Extreme heat makes outdoor work a challenge
With the extreme heat, working outside can present a challenge.
"We’re hot. It’s hot out here," said Joseph Ramirez with Sundland Asphalt and Construction.
Ramirez said at construction sites, they know to take a lot of breaks.
They have to when temperatures are as high as they were on June 8.
"If we’re feeling hot, we take breaks. We drink water," said Ramirez. "They give us stuff to put in the water to keep us hydrated, so if someone is hot -- we know when we’re hot -- we hydrate."
Sundland's Safety Manager, Joe Zaleski, said they have shaded areas at every construction site in the summer, as well as plenty of hydration.
Lance Wilson, who runs food trucks, said working over a stovetop in the sun can be brutal.
"When it’s 112 outside, it's 120 in there if we don’t have the right equipment," said Wilson.
On hot days, Lance and others come prepared.
"AC unit. We got a mini split and a swamp cooler fan, so we kind keep we figured it out," said Wilson. "I’m a native. We figured it out. I just get a shade darker in the summer, that’s it. We get used to that part."
Preventing heat exhaustion/heat stroke
The Arizona Department of Health Services stated the following precautions can be taken to prevent heat exhaustion or heat stroke:
- Stay in air-conditioned buildings
- Limit outdoor activity during the hottest part of the day (mid-day)
- Check on at-risk friends, family, and neighbors at least twice a day
- Drink water before, during, and after working or exercising outside
Driving in extreme temperatures
The Arizona Department of Transportation’s tips for driving in extreme temperatures include:
Have sun protection: In addition to an umbrella, take sunscreen and a wide-brimmed hat and wear loose-fitting, light-colored cotton clothing.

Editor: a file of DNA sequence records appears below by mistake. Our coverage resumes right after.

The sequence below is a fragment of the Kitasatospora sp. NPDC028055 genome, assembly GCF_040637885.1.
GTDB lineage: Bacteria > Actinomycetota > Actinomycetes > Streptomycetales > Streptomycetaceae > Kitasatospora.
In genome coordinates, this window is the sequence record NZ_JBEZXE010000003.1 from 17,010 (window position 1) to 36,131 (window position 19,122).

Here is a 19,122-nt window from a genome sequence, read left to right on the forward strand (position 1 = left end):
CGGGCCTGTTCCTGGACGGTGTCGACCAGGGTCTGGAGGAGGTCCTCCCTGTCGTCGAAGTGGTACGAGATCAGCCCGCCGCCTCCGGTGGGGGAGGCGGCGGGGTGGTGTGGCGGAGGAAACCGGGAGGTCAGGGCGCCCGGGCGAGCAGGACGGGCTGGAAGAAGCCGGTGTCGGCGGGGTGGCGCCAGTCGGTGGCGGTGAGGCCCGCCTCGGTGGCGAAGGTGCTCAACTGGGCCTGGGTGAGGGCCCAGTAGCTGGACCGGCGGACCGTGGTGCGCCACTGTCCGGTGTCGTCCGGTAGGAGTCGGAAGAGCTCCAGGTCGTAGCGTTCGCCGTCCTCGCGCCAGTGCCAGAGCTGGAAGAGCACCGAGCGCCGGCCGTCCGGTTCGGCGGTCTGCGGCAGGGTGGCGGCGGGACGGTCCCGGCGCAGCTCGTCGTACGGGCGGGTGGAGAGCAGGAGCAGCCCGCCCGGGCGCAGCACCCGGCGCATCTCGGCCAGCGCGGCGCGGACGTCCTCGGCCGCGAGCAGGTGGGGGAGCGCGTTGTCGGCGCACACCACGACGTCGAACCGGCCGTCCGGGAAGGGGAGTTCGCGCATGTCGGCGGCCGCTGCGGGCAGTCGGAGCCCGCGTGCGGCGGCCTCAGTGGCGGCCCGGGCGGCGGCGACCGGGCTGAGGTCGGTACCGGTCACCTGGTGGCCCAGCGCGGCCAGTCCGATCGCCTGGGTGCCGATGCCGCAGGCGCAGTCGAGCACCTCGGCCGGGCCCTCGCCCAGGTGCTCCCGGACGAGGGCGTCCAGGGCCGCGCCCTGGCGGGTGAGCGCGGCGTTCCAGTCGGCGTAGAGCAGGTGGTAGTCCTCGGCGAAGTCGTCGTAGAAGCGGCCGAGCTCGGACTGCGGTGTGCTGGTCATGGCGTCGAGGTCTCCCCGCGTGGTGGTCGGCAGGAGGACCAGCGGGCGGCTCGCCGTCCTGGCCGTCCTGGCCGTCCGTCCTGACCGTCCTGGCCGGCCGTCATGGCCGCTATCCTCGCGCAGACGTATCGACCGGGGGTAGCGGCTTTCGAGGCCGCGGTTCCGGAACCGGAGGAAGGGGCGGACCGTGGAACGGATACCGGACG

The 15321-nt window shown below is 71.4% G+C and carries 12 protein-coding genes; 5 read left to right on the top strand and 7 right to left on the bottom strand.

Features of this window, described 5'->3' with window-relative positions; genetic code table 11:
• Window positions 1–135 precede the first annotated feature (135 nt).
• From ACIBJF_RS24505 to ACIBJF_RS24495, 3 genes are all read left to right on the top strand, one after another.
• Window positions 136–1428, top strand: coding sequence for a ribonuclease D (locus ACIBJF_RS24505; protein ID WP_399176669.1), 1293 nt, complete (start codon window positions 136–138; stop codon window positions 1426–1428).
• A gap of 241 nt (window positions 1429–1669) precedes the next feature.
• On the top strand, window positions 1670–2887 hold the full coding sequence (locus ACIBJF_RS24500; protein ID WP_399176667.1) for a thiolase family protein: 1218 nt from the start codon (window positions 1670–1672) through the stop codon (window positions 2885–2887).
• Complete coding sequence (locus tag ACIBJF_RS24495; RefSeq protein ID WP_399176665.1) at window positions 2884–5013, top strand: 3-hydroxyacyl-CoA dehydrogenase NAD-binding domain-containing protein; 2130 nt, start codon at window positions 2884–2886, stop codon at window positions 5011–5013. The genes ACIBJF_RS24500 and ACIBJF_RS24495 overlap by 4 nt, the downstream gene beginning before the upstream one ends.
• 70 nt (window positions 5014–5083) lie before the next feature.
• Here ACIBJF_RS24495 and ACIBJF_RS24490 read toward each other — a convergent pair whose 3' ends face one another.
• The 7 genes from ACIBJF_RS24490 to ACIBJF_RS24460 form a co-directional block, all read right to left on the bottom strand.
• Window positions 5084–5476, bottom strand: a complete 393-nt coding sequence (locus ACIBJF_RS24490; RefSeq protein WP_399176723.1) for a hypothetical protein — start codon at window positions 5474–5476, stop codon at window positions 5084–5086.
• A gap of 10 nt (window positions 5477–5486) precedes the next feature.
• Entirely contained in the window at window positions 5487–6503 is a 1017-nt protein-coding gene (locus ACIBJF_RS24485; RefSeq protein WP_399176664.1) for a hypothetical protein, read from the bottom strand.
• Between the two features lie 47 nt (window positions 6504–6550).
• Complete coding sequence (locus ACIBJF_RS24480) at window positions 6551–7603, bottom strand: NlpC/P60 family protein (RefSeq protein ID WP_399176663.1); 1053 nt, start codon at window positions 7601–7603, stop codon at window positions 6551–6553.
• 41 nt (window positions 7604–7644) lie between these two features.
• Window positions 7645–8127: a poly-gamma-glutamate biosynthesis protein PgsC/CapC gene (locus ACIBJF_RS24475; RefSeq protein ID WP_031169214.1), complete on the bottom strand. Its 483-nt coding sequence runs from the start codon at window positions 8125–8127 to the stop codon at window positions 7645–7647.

Fuel up: Keep your tank at three-quarters full. Running out of gas, especially in a remote location, is dangerous in extreme heat.
Hydrate: Take a cooler to keep extra drinking water cold, and consider adding several frozen bottles of water to use for cooling off or to thaw and drink if needed. Make sure everyone, including pets, stays hydrated.
Get help: If your vehicle breaks down in extreme heat, call for assistance right away to reduce wait time, and run the AC. If the AC isn’t working, roll down all windows.
Wait safely: If the temperature inside your vehicle becomes too hot, everyone, including pets, should exit carefully and seek out or create a shaded area as far away from the travel lanes as possible. Be careful walking on the road surface, which can be hot enough to burn skin. Keep your shoes on and try to keep your pets’ paws off the pavement. If you are stopped along the highway, raise the front hood and turn on hazard lights. Please keep in mind that parking in tall brush can start a fire.
Check your vehicle: You can help avoid breakdowns and blowouts by making sure your vehicle is in good operating condition. Check your air conditioner and coolant levels, top off any vital engine fluids and make sure your battery is up to par. Check your tire pressure, as the combination of under-inflated tires and hot pavement can lead to a blowout.